In an elastic body that is subject to a system of loads in 3 dimensions, a complex 3 dimensional system of stresses is developed (as you might imagine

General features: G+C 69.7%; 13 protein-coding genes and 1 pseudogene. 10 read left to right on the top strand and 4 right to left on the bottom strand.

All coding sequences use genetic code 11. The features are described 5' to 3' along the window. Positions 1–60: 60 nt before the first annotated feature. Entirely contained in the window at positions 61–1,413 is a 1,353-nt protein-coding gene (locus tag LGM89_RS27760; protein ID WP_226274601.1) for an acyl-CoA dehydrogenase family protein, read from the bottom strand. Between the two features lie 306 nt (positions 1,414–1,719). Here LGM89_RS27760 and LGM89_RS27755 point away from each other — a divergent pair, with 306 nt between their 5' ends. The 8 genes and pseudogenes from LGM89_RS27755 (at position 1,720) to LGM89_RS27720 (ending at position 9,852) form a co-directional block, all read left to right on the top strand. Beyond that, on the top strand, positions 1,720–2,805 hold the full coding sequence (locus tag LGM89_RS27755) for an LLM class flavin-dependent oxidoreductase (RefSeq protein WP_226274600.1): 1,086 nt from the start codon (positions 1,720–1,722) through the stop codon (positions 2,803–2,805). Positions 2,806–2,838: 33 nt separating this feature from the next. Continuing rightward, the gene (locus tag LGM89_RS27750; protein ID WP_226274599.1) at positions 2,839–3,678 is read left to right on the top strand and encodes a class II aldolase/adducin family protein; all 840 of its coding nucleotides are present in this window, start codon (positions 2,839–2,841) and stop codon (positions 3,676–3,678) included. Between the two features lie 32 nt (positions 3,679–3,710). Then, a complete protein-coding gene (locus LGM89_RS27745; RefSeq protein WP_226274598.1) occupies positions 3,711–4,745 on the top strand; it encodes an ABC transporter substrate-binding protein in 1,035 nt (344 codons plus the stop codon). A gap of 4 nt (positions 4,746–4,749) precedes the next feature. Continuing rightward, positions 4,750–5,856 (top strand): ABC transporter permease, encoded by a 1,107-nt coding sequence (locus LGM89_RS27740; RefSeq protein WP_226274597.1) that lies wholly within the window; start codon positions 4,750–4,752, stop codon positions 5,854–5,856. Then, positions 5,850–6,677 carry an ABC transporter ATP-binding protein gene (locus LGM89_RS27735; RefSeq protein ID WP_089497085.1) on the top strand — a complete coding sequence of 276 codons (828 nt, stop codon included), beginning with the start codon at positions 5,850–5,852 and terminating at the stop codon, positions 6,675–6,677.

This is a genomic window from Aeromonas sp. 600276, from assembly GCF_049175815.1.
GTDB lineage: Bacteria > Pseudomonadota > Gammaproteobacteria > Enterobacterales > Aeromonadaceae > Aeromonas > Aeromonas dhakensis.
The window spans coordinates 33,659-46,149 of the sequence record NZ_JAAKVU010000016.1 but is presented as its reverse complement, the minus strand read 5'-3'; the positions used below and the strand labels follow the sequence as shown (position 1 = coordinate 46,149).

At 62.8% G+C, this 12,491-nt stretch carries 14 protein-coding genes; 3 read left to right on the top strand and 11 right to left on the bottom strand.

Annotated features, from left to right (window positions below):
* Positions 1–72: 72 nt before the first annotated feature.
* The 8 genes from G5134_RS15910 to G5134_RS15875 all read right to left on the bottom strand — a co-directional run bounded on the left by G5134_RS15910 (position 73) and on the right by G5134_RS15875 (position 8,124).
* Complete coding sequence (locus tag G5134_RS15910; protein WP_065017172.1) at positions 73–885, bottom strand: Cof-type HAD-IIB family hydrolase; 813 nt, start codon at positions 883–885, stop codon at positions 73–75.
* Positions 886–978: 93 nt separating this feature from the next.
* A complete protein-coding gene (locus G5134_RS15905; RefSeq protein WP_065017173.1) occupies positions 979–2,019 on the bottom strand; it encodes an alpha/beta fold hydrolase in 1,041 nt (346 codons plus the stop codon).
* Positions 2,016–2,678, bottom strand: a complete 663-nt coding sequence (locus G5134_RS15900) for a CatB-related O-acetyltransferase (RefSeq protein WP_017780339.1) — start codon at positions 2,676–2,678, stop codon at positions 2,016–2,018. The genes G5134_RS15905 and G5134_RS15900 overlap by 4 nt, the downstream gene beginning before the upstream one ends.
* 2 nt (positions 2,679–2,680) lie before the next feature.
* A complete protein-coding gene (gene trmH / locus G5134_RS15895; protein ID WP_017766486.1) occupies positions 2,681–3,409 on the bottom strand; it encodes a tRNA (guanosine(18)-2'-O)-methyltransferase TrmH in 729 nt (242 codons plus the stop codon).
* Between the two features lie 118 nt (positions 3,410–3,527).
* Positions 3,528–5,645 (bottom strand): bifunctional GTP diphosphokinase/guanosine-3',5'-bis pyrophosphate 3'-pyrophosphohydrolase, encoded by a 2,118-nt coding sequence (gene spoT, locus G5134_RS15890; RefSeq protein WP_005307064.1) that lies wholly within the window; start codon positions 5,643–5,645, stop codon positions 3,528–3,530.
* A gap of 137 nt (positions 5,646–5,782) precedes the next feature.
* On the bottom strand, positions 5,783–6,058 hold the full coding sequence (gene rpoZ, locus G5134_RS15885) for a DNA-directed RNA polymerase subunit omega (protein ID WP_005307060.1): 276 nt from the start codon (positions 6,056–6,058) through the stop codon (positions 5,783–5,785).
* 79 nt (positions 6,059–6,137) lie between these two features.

). That is, at any point within the body there are stresses acting in different directions, and the direction and magnitude of stresses changes from point to point. The Von Mises criterion is a formula for calculating whether the stress combination at a given point will cause failure. There are three "Principal Stresses" that can be calculated at any point, acting in the x, y, and z directions. (The x,y, and z directions are the "principal axes" for the point and their orientation changes from point to point, but that is a technical issue.) Von Mises found that, even though none of the principal stresses exceeds the yield stress of the material, it is possible for yielding to result from the combination of stresses. The Von Mises criteria is a formula for combining these 3 stresses into an equivalent stress, which is then compared to the yield stress of the material. (The yield stress is a known property of the material, and is usually considered to be the failure stress.) The equivalent stress is often called the "Von Mises Stress" as a shorthand description. It is not really a stress, but a number that is used as an index. If the "Von Mises Stress" exceeds the yield stress, then the material is considered to be at the failure condition. The formula is actually pretty simple, if you want to know it: (S1-S2)^2 + (S2-S3)^2 + (S3-S1)^2 = 2Se^2 Where S1, S2 and S3 are the principal stresses and Se is the equivalent stress, or "Von Mises Stress". Finding the principal stresses at any point in the body is the tricky part.

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